IPO Dogsport is an internationally recognised sporting activity for dogs
IPO Dogsport is a fun and exciting sport for participants, their dogs and spectators. The sport involves people from the hobbyist to the world class competitor and all of those in between. Most of our members are hobby trainers and they train and compete for fun and recreational sport, however some of our members are high level competitors with one of our members successfully competing in the 2007 IPO FMBB World Championships in France.
The purpose of IPO is to identify dogs that have or do not have the character traits required for a Working Dog. Some of those traits are:
•Strong desire to work
•Strong bond to the handler
IPO training tests these traits. It also tests physical traits such as strength, endurance, agility, and scenting ability. The goal of IPO Dogsport is to illuminate the character of a Dog through training. Breeders can use this insight to determine how and whether to use the dog in producing the next generation of Working Dogs.
BH (Entry level)
IPO Dogsport has an entry level called a BH Test (Begleithunde or Traffic SureCompanion Dog test) which involves entry level obedience and environment type testing. Once you pass your BH you may compete in IPO I, II and III. These competitions have three (3) components, tracking, obedience and character assessment.
All dogs participating in an IPO Trial must have first passed the BH Test, the international prerequisite for entry into an IPO/VPG Trial.
The tracking phase tests not only the dogs scenting ability, but also its mental soundness and physical endurance. In the tracking phase, a track layer walks across a field, dropping several small articles along the way. After a period of time (this could be from 20 minutes to a 1 hour), the dog is directed to follow the track while being followed by the handler on a 33 foot leash. When the dog finds each article he indicates it, usually by lying down with the article between his front legs. The dog is scored on how intently and carefully he follows the track and indicates the articles. The length, complexity, number of articles, and age of the track varies for each title.
Protection/Character Assessment is where the utmost control and teamwork is shown and the temperament of the working dog is displayed.
In the protection phase, the judge has an assistant, called the "decoy", who helps him test the dog's courage to protect himself and his handler and his ability to be controlled while doing so. The decoy wears a heavily padded sleeve on one arm. There are several blinds, placed where the decoy can hide, on the field. The dog is directed to search the blinds for the decoy. When he finds the decoy, he indicates this by barking (the hold & bark). The dog must guard the decoy to prevent him from moving until recalled by his handler. At specified points, the decoy either attacks the dog or the handler or attempts to escape. The dog must stop the attack or the escape by biting the padded sleeve. When the attack or escape stops, the dog is commanded to "out," or release the sleeve. The dog must out or he is dismissed. At all times the dog must show the courage to engage the decoy and the temperament to obey his handler while in this high state of drive. Again, the dog must show enthusiasm. A dog that shows fear, lack of control, or inappropriate aggression is disqualified.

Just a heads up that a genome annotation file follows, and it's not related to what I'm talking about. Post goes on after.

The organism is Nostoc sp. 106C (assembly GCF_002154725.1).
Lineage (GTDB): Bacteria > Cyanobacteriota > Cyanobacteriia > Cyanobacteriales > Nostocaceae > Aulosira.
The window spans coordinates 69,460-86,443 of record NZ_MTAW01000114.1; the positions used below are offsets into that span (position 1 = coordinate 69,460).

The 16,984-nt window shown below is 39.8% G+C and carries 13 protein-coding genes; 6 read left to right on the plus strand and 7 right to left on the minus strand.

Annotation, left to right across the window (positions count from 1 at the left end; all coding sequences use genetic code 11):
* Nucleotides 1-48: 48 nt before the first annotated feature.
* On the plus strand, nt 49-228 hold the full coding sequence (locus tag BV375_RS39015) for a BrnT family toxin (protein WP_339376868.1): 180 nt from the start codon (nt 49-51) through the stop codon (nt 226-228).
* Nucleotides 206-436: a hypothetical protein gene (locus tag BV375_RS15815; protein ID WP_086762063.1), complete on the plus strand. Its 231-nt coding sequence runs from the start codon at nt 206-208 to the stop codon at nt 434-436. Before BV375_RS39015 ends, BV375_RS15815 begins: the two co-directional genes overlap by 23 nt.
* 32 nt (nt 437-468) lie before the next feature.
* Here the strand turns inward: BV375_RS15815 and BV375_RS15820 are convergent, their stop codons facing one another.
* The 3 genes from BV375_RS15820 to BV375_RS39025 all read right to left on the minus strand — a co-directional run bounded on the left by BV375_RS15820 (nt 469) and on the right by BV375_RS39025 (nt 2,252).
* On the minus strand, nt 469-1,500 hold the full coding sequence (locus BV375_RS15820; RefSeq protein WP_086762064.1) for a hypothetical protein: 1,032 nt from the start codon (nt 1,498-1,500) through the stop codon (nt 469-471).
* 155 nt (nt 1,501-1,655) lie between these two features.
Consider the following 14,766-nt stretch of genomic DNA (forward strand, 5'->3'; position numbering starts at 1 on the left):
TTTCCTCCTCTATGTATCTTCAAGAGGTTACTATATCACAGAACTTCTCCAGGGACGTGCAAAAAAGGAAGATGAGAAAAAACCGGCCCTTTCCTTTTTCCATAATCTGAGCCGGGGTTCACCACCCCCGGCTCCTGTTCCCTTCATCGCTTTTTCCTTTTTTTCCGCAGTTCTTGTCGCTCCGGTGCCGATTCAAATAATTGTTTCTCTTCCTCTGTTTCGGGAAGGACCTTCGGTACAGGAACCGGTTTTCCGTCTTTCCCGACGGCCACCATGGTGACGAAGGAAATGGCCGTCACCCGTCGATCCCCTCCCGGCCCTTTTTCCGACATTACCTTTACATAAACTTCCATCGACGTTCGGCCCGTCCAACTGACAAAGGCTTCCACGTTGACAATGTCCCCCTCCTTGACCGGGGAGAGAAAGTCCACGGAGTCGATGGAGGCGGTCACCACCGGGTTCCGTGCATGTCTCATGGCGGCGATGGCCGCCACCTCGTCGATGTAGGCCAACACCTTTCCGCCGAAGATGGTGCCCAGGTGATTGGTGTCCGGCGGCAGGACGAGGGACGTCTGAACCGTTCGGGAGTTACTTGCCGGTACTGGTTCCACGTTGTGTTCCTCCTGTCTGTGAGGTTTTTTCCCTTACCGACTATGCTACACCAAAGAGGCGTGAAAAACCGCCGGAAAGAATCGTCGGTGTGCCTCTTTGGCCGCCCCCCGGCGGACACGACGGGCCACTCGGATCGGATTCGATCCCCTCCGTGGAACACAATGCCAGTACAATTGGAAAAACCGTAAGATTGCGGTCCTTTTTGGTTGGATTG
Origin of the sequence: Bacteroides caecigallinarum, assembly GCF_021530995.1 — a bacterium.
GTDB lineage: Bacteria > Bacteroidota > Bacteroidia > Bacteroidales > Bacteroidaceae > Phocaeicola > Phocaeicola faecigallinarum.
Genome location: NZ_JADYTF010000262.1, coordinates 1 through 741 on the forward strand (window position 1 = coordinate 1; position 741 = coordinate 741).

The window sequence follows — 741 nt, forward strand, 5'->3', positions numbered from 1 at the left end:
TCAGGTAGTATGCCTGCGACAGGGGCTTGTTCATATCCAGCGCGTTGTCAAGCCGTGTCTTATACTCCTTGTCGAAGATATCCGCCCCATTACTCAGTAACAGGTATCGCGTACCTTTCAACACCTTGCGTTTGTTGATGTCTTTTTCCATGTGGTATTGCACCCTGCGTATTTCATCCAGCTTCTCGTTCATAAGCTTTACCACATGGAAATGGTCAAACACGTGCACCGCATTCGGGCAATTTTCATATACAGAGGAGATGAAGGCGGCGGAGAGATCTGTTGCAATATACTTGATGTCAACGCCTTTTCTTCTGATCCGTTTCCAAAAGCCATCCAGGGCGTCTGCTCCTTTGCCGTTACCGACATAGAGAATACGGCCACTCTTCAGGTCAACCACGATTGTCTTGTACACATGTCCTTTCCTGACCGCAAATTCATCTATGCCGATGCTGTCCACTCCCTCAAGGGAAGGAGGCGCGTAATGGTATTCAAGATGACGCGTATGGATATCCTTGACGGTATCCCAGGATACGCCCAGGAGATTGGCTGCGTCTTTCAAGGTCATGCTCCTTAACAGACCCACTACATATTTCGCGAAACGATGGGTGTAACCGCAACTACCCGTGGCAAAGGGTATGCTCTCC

The founder of the German Shepherd Dog Club of Germany, Captain Max von Stephanitz, had the foresight at the turn of the century to realise that the then current role of the herding breeds would undergo change as the modern industrial world developed. He saw other roles that the dog could be utilised for as a servant and companion to man and one of these roles was as a companion guard and service dog. Seeing the breed as a working animal and respecting the breed for this he encouraged the utilisation of the dog as a service dog. Through the training of the dogs for service work, the breeders were able to select dogs who showed the desired characteristics for this work. Further, the breeders were able to learn a great deal about canine behaviour through the training and evaluation (testing) of the dogs. As our society and social culture have evolved, the ways of training and testing of the dog have changed along with this evolution of society.
Today this sport is practiced in all five continents and twenty-eight countries of the world. The question often asked is "what is the purpose of this sport or form of training and what benefits does it bring to both society and the dog?"
Our members are responsible dog owners who recognize and promote the value that well trained and well bred dogs can bring to our community.
Some of our members are breeders who have produced working dogs for the community such as Police Service, Search and Rescue, RAAF, Detection dogs, Obedience and the family companion dog.